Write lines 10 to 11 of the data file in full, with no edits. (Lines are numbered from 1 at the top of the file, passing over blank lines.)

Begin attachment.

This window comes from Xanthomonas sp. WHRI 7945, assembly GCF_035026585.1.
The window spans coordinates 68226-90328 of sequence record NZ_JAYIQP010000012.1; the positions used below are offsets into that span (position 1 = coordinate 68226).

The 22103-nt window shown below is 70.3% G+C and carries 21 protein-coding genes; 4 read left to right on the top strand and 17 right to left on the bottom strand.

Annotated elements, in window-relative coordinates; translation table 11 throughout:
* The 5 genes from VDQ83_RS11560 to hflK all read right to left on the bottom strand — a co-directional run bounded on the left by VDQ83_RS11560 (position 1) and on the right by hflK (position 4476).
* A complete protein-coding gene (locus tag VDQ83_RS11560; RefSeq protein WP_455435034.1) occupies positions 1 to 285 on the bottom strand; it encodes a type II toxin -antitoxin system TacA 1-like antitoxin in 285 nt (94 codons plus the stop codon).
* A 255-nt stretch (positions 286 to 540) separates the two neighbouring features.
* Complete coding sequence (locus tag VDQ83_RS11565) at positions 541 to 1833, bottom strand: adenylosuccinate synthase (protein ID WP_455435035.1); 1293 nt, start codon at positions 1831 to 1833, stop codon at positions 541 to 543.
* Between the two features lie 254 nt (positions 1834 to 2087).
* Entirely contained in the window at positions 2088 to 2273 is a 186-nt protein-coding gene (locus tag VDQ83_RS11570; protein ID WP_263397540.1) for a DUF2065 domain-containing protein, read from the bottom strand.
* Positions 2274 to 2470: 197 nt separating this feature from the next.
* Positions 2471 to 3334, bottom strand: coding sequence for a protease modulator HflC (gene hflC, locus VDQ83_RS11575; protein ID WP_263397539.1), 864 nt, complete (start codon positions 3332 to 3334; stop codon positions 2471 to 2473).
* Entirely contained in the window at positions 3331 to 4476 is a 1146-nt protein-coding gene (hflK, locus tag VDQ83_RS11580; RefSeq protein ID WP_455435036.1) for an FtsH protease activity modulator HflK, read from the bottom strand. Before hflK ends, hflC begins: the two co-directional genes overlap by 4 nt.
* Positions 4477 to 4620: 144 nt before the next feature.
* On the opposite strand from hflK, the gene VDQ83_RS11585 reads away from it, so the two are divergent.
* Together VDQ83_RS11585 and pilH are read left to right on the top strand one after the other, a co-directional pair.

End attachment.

* Entirely contained in the window at positions 2088 to 2273 is a 186-nt protein-coding gene (locus tag VDQ83_RS11570; protein ID WP_263397540.1) for a DUF2065 domain-containing protein, read from the bottom strand.
* Positions 2274 to 2470: 197 nt separating this feature from the next.